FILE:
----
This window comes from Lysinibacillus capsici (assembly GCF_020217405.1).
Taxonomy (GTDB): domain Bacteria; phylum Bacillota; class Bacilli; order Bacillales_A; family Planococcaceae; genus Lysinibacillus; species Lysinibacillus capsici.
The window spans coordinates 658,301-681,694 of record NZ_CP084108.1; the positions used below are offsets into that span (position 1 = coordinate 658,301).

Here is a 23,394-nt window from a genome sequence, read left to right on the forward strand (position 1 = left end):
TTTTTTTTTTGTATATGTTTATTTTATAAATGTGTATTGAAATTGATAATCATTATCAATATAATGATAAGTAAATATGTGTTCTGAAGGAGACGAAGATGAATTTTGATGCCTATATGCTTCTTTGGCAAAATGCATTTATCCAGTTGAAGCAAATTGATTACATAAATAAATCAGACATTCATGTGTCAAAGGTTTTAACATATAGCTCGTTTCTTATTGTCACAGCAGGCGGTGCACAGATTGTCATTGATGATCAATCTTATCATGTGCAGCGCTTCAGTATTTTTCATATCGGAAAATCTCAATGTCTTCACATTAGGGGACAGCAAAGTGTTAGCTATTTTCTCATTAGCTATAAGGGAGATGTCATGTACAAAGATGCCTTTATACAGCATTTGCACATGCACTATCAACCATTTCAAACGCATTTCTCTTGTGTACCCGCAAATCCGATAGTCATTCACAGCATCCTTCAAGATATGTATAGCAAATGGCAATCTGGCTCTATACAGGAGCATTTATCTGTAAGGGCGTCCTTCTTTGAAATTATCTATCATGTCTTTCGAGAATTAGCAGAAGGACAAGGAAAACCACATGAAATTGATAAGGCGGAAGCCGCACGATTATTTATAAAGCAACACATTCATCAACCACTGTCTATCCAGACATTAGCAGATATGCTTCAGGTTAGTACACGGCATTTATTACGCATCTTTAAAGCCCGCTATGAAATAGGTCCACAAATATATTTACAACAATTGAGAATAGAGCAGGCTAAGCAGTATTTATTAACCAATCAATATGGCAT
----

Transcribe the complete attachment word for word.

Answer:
This window comes from Lysinibacillus capsici (assembly GCF_020217405.1).
Taxonomy (GTDB): domain Bacteria; phylum Bacillota; class Bacilli; order Bacillales_A; family Planococcaceae; genus Lysinibacillus; species Lysinibacillus capsici.
The window spans coordinates 658,301-681,694 of record NZ_CP084108.1; the positions used below are offsets into that span (position 1 = coordinate 658,301).

Here is a 23,394-nt window from a genome sequence, read left to right on the forward strand (position 1 = left end):
TTTTTTTTTTGTATATGTTTATTTTATAAATGTGTATTGAAATTGATAATCATTATCAATATAATGATAAGTAAATATGTGTTCTGAAGGAGACGAAGATGAATTTTGATGCCTATATGCTTCTTTGGCAAAATGCATTTATCCAGTTGAAGCAAATTGATTACATAAATAAATCAGACATTCATGTGTCAAAGGTTTTAACATATAGCTCGTTTCTTATTGTCACAGCAGGCGGTGCACAGATTGTCATTGATGATCAATCTTATCATGTGCAGCGCTTCAGTATTTTTCATATCGGAAAATCTCAATGTCTTCACATTAGGGGACAGCAAAGTGTTAGCTATTTTCTCATTAGCTATAAGGGAGATGTCATGTACAAAGATGCCTTTATACAGCATTTGCACATGCACTATCAACCATTTCAAACGCATTTCTCTTGTGTACCCGCAAATCCGATAGTCATTCACAGCATCCTTCAAGATATGTATAGCAAATGGCAATCTGGCTCTATACAGGAGCATTTATCTGTAAGGGCGTCCTTCTTTGAAATTATCTATCATGTCTTTCGAGAATTAGCAGAAGGACAAGGAAAACCACATGAAATTGATAAGGCGGAAGCCGCACGATTATTTATAAAGCAACACATTCATCAACCACTGTCTATCCAGACATTAGCAGATATGCTTCAGGTTAGTACACGGCATTTATTACGCATCTTTAAAGCCCGCTATGAAATAGGTCCACAAATATATTTACAACAATTGAGAATAGAGCAGGCTAAGCAGTATTTATTAACCAATCAATATGGCAT